The covers of the new editions of Emily Brontë’s Wuthering Heights, Anne Brontë’s The Tenant of Wildfell Hall and Charlotte Brontë’s Jane Eyre feature charcoal illustrations by Gillespie, whose work was spotted at the Beaux Arts London gallery by Vintage picture researcher, Lily Richards.
Vintage creative director Suzanne Dean designed the new editions which coincide with next year’s bicentenary of Charlotte Brontë’s birth. Dean says at the outset of the project she was aware of the sheer number of editions of the Brontë’s work and that the challenge was therefore to try and take a different approach to the new covers.
“I always take into account how a certain classic has been packaged through various eras,” she says. “When looking back I found that most of the past Bronte covers featured figures, so I decided to work in a different direction.”
Dean says that she wanted to find something “quintessentially English” and which also had a strong sense of place – in keeping with the landscape of the Brontës’ work. “[They] deeply identified with the moors, with their austere beauty and destructive power, so for this series I wanted the landscape to create the mood,” Dean says.
“I also wanted to find something that was distinctive and felt unexpected. I would have to consider image, colour, format and what paper stock the covers were printed on. I had to contemplate how sets of imagery could work across the three titles and also create a coherent set.”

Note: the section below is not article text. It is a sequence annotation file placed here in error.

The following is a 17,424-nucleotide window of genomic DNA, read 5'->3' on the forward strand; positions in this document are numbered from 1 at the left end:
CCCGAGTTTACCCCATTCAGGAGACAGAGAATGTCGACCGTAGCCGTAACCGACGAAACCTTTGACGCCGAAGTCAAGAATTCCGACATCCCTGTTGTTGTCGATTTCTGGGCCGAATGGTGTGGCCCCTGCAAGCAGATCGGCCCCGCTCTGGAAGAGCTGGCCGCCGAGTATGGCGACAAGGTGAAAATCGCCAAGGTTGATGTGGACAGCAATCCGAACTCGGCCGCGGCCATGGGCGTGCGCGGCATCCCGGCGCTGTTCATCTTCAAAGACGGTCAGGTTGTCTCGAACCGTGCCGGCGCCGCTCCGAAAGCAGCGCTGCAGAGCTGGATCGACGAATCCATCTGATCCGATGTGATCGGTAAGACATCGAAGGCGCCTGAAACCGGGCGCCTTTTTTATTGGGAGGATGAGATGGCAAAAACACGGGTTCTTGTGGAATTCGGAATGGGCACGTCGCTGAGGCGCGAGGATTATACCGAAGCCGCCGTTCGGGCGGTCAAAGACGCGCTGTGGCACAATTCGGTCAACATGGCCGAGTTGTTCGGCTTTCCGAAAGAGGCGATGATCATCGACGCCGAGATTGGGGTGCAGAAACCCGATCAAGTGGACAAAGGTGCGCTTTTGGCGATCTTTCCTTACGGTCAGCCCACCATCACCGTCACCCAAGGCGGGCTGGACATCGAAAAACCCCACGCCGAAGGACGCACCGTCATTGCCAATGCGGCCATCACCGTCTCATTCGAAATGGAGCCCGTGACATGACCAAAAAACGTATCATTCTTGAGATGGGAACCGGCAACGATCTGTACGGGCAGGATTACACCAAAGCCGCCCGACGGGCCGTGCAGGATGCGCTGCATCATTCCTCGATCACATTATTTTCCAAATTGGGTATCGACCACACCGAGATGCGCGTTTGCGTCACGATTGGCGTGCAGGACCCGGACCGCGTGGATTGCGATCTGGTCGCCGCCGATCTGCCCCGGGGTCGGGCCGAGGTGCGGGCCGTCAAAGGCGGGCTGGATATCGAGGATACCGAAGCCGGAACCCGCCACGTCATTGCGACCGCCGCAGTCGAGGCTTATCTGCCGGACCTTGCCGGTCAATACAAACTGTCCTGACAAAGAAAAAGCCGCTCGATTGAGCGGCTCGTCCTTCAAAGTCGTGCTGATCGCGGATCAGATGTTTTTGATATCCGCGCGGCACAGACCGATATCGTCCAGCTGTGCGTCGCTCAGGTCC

Richards says that on seeing Gillespie’s work at Beaux Arts she was immediately taken with it and thought of how Vintage might be able to commission the artist. “I knew that if we could work with her, we could make the most beautiful book covers,” says Richards.
“In one of the happiest cases of serendipity the Brontë special edition set was briefed just a few days later. It was impossible to think of anything else for the covers – the marriage of her pictures with the spirit and prose of each novel is perfect.”
Gillespie’s images wrap around the front, spine and back covers of the editions, with her artwork also used inside the covers.
“I really recommend, if you get the chance, you have a look at Gillespie’s work,” adds Dean. “There is nothing like seeing the originals, huge landscapes, smaller studies of insects and birds, all in delicate tones of greys creams and black.”
With cover typography by Lily Jones, the final visuals prove, Dean says, “that subtle monochrome designs can be bold, elegant, desirable and collectable.”
The three editions of the Brontë’s novels are published by Vintage Classics (£7.99 each), see vintage-books.co.uk. More of the Vintage design team’s work can be found at their CMYK blog. Sarah Gillespie’s website is sarahgillespie.co.uk